Lewandowski leaves behind one of the strongest résumés Country Christian and Molalla athletics has seen to date. She was a part of the Cougars volleyball team that recorded four straight state championships; she helped lead the school's basketball team to two state titles, and was part of a run of four straight finals appearances; and in the spring she went to the state tournament four times in girls tennis for the 4A Molalla program. Despite consistently defying the odds and achieving success more often than not, she was not immune to the pressures of competition.

"I feel like there was some pressure, yeah, a kind of an expectation that we'll reach it again," Lewandowski said. "But it's not a bad thing, it's a good type of pressure that kind of motivated me. Thinking, 'We've done it before, why can't we just do it again?' At times, of course, it was like, 'Oh no, how are we going to do this?' I'd get really nervous, but overall it was a really positive thing."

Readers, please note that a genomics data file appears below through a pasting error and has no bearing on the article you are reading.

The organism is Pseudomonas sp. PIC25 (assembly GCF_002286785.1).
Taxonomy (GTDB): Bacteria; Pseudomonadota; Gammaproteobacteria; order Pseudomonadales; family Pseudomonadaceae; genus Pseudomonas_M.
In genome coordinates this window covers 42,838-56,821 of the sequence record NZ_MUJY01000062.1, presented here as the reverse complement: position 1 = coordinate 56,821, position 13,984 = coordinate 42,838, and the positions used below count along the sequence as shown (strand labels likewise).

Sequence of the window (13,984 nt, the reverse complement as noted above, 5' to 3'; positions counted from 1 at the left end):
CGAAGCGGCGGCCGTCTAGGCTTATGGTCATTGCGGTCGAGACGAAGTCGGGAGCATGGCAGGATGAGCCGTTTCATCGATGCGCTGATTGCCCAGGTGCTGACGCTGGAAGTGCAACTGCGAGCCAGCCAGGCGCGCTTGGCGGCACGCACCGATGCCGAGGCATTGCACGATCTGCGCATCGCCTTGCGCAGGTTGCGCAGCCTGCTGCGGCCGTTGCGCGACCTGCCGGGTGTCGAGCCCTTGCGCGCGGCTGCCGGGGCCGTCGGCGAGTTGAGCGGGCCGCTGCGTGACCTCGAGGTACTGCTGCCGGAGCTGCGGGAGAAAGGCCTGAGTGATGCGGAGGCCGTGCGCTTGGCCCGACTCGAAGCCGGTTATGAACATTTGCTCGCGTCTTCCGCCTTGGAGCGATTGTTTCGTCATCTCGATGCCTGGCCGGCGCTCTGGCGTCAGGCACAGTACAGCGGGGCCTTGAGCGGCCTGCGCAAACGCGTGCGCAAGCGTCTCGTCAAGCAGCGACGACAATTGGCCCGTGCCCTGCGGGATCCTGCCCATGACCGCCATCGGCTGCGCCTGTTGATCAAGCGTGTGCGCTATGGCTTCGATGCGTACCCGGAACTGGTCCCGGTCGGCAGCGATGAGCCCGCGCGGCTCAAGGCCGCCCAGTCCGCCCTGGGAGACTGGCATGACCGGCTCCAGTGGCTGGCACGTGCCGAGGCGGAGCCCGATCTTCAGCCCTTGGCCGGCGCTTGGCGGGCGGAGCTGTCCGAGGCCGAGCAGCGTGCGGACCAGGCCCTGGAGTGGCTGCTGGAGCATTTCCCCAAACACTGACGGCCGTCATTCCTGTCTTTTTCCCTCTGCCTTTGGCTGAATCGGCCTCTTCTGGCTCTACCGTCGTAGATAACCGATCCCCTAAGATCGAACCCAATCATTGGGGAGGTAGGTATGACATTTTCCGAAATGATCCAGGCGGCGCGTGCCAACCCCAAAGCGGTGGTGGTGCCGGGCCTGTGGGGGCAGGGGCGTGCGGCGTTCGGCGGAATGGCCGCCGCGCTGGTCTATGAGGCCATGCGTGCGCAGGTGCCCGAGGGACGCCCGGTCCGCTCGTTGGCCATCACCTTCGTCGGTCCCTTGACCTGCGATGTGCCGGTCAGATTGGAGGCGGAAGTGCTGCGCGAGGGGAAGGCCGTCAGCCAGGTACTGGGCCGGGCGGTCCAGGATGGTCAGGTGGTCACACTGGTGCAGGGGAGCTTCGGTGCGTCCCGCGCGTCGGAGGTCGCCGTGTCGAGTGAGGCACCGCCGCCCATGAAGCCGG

Learning to overcome that pressure, and overcome stumbles along the path was one of the things that Lewandowski picked up. Her freshman year, the Country Christian basketball team reached the state finals and lost a fairly competitive contest to No. 1 ranked Damascus Christian. It was at that moment the learning process began in earnest, and was something she was able to translate to her individual sport, tennis.

"Freshmen year we lost the championship game in basketball and that was rough," Lewandowski said. "I specifically had to learn, along with my team, to not let that get you down. The next year we wanted the goal of a championship even more. I especially found (that lesson) in tennis. I was so used to team sports, when I got to tennis my coaches couldn't talk to me except at designated times. I was like, 'Oh no, how am I going to do this?' But I just learned that if I was down to not let that frazzle me and just kind of stay calm and collected because it was much easier to play and be successful."

Another thing the Lewandowski learned to do was become more a leader on her teams. As the years went on and she rose up on her team, she learned to do that. Lewandowski, a self-professed shy and quiet person, found her voice and also led by example.